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Posts tagged "pedestrian plaza"

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The Metamorphosis of NYC Streets

There's nothing more dramatic than looking back five or ten years at Streetfilms footage to see how much the streets of New York City have changed. In this wonderful montage, check out the incredible changes at Times Square, Herald Square, the Brooklyn waterfront, and many other places that outgoing NYC DOT Commissioner Janette Sadik-Khan and her staff have intrepidly transformed.

We have similarly high hopes for Mayor Bill de Blasio as he takes office, and look forward to what he and new NYC DOT Commissioner Polly Trottenberg accomplish. Even though so much has changed, the vast majority of our streets still need to be rethought and redesigned. We need more space for efficient modes, slower speed limits, and traffic calming for our most vulnerable citizens. I hope this short gets them excited to top the transportation record of the Bloomberg administration.

Please note: This is but a short sample of the before-and-after footage at our disposal. Seriously, we could have put together a one hour version!

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Hollywood Screws Up NYC Streets Again

I see a lot of films. And since so many are shot on the streets of New York City, I'm quick to pick up on things that are inaccurate (or cool) about our quickly evolving transportation landscape.

I recently got the latest "Resident Evil" chapter on Netflix. Why? Well as I've told many people - I see prefer to watch bad movies because 1) you learn more from very bad movies than mediocre ones and 2) only from watching plenty of potentially bad movies do you discover the 10% of them that are truly great gems you can recommend to friends and look like a film genius. This film is not one of those.

In "Resident Evil: Retribution", there's a scene about halfway thru where Milla Jovovich our heroine-clone-computer simulation (or whatever she is) is in Times Square getting ready to kick some monster ass. She walks around a recreated Times Square except this 2012 video game world eliminates ALL the pedestrian space and crams it with parked cars.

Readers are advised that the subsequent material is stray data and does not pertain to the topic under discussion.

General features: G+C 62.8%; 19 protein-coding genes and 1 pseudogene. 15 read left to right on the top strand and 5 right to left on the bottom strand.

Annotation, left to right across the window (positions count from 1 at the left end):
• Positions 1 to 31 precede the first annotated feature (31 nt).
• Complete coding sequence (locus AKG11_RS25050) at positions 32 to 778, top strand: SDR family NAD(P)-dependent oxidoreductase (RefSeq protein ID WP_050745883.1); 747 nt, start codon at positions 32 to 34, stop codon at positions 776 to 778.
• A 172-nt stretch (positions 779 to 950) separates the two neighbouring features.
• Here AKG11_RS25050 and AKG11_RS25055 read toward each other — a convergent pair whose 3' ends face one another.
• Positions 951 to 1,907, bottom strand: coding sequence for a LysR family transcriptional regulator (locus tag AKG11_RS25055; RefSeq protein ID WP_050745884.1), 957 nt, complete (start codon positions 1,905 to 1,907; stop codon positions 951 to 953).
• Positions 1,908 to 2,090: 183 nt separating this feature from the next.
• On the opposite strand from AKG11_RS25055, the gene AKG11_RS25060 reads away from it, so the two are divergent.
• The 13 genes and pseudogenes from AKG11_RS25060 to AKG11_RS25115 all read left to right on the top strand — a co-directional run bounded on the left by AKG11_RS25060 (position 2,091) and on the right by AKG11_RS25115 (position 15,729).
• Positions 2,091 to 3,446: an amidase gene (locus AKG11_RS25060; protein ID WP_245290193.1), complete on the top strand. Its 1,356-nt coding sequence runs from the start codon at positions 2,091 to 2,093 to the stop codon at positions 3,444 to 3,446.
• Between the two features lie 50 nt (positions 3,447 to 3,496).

Imagine this scene with planters, chairs and tables. This film missed out big time, those could be great livable streets weapons to use when battling monsters!!

Later when the world goes boom, cars are shown occupying what is usually a great pedestrian environment. Read more...

StreetFilms
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Queens’ Corona Plaza: A Community Place Rises

Something special is happening in Corona, Queens.

Last week, Streetfilms visited Corona Plaza -- the city's newest car-free space, next to the 103rd Street stop on the 7 train -- and found it already packed with families, children, and shoppers.

This plaza has been in the works for many years, and the local community has taken ownership of it immediately. Volunteers help in locking up the tables and chairs at night and assist in cleaning the space themselves.

The area previously had no public seating whatsoever, which is astonishing considering the dozens of restaurants nearby. Now it is a magnet for people, especially kids, who give the place a vibe that feels different than most other pedestrian plazas. To watch parents sit calmly while their kids play would have been unheard of before the street was reclaimed from traffic and parking.

Andy Wiley-Schwartz, an assistant commissioner at the NYC Department of Transportation, tells us about the future of this space and the thinking behind its current incarnation:

We're planning long term for what we call a capital reconstruction -- where we would build this plaza out completely with concrete and pavers and fixed seating with permanent plantings in the ground and really make it into a beautiful, permanent plaza.  But for the moment we can capture this space by putting things on the surface.  So we paved over the asphalt with epoxy gravel - loose gravel that is glued to the ground to make it look like a public space. We moved in planters to green and beautify the space. We have moveable seating that people can move in or out of the sun and also the umbrellas. And blocking off the space with granite blocks so that cars cannot drive in it. That way we can create this space for a few years while we are planning and constructing the capital portion.